Continuing the line of inquiry begun in the 1960’s and more recently with the central garden at the Getty and the DIA Beacon project and currently in line with his 1999 DIA installation; Homage to the Square3, Irwin has identified a landmark of mid-century abstraction, in this case the seminal 1966 Barnett Newman Who’s Afraid of Red Yellow and Blue³, as the touch point for his new installation. Both Josef Albers, who served as the touch point for the DIA work and Newman, sought to create paintings free of subject matter, even “abstract” ones, in favor of a radically reduced composition, which generated a perceptual phenomenon, which was experienced by the viewer, rather than an image observed by the viewer. Irwin, who has pioneered the application of these principles in his installations since the late 1960’s, has cited the titles of these paintings and “cubed” them, denoting the effort to focus these investigations from the two dimensional canvas, into our three-dimensional space and ultimately into 4-dimensional space-time, as the viewer enters the installation and experiences it through time.
In the work at DIA, Irwin used scrim, colored and natural light, to immerse the visitor in the perceptual phenomenon of a non hierarchical experience where the viewer could enter at any given point and move in any direction with no pre determined beginning middle or end with multiple choices at every intersection to be determined intuitively by the viewer. In the current work, Irwin employs Red, Yellow and Blue panels of honey comb aluminum, each suspended from the ceiling and laid directly beneath on the floor in the gallery, to suspend the viewer in a realtime – space experience.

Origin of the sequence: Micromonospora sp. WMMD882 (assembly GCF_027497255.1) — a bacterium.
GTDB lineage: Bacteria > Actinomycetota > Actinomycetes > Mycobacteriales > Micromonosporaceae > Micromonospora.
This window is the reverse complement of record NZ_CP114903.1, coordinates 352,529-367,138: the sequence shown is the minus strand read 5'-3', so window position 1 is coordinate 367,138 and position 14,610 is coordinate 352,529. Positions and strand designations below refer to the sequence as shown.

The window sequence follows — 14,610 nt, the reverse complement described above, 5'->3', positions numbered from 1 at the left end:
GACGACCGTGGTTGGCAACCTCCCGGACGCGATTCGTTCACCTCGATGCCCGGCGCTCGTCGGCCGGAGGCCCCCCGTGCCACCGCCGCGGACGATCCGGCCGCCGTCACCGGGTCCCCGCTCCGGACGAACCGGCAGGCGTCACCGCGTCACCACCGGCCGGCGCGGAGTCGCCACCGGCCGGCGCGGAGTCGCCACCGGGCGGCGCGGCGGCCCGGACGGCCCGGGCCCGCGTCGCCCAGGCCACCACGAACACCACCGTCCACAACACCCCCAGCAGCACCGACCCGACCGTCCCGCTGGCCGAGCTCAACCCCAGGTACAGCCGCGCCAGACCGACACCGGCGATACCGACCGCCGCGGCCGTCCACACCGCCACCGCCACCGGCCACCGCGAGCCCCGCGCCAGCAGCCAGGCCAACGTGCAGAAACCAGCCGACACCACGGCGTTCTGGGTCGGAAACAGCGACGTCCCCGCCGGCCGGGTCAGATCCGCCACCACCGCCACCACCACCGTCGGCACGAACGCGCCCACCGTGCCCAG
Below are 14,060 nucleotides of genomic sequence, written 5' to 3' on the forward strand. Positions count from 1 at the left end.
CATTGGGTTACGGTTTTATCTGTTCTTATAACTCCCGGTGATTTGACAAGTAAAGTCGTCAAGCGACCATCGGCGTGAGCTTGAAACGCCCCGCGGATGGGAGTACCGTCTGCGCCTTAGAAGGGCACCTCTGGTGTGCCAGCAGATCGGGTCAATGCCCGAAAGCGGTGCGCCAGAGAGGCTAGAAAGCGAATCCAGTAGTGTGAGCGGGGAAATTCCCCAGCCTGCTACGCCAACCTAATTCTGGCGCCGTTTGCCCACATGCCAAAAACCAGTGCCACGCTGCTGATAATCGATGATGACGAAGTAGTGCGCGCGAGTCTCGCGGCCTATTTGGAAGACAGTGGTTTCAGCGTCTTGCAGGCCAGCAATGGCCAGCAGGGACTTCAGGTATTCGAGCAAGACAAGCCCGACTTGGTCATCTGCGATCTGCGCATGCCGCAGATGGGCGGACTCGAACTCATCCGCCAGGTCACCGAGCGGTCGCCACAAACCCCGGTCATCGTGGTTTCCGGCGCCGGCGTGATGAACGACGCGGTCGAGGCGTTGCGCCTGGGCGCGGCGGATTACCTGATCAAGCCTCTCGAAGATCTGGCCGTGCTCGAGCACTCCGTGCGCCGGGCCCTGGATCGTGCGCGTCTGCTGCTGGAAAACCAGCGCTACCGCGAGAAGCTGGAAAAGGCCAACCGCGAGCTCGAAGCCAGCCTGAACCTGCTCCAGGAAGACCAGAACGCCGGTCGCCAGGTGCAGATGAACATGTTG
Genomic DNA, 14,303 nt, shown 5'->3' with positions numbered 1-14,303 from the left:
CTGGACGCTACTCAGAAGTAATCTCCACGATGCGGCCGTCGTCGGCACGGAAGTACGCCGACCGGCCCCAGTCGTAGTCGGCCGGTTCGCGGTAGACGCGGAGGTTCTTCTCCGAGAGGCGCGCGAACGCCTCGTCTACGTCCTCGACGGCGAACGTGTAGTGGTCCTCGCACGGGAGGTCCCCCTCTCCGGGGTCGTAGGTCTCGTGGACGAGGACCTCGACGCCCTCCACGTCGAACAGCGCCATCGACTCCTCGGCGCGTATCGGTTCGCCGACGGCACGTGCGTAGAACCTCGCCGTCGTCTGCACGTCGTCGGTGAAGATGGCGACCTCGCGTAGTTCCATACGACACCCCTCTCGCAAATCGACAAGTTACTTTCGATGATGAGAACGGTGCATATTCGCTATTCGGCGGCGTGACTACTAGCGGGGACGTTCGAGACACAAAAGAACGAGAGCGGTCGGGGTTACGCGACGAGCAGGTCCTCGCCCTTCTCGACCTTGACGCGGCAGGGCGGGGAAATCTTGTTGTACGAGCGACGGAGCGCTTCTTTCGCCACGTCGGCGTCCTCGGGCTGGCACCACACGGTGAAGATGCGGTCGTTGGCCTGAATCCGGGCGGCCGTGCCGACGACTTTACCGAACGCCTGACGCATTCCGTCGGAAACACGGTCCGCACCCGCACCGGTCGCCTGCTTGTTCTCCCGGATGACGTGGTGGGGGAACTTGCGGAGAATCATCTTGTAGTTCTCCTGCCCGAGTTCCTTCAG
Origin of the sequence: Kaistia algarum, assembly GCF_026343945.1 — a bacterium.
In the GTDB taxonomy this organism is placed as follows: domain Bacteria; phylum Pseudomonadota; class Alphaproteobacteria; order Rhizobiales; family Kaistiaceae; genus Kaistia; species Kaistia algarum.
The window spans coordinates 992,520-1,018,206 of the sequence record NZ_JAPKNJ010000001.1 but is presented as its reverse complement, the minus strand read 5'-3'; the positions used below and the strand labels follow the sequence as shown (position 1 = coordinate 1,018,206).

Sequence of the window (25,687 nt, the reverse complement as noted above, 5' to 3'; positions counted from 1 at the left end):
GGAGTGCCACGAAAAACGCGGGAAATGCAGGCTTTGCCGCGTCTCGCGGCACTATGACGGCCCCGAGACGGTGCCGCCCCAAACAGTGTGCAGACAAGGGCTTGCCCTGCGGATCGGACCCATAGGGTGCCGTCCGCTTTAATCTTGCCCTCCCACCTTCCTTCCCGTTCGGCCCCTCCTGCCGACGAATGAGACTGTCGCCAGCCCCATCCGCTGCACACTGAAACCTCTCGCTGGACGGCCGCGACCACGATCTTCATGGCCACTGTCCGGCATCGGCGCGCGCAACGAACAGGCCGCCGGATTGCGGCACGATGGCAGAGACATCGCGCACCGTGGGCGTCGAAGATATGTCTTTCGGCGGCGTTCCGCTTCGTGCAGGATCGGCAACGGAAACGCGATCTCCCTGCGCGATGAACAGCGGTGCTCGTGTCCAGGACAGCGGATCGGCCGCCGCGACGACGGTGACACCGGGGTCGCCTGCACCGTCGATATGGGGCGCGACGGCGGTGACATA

Who’s Afraid of Red, Yellow and Blue will also be installed as part of Robert Irwin’s larger exhibition organized by the Museum of Contemporary Art in San Diego, California, from October 14, 2007 to January 20, 2008. For more information please visit www.mcasd.org.
Robert Irwin has been one of American’s pivotal artists for more than 45 years. Irwin began his career as an Abstract Expressionist; however, by the late 1960s he had moved away from painting to become one of the founders of the West Coast Light and Space Movement, using ephemeral materials such as scrim, lighting and orientation to alter and heighten the viewers’ perception of the space in which they encountered his work. Since the early 80s Irwin has won an international reputation for his “site-generated” works in public spaces, which often make intimate use of site conditions, architecture, natural elements, plantings and topographic features. Irwin is responsible for the lush transformation of the Central Gardens at the J. Paul Getty Center, Los Angeles, and the architectural design and grounds for DIA Art Foundation’s museum, DIA: Beacon in Beacon, New York.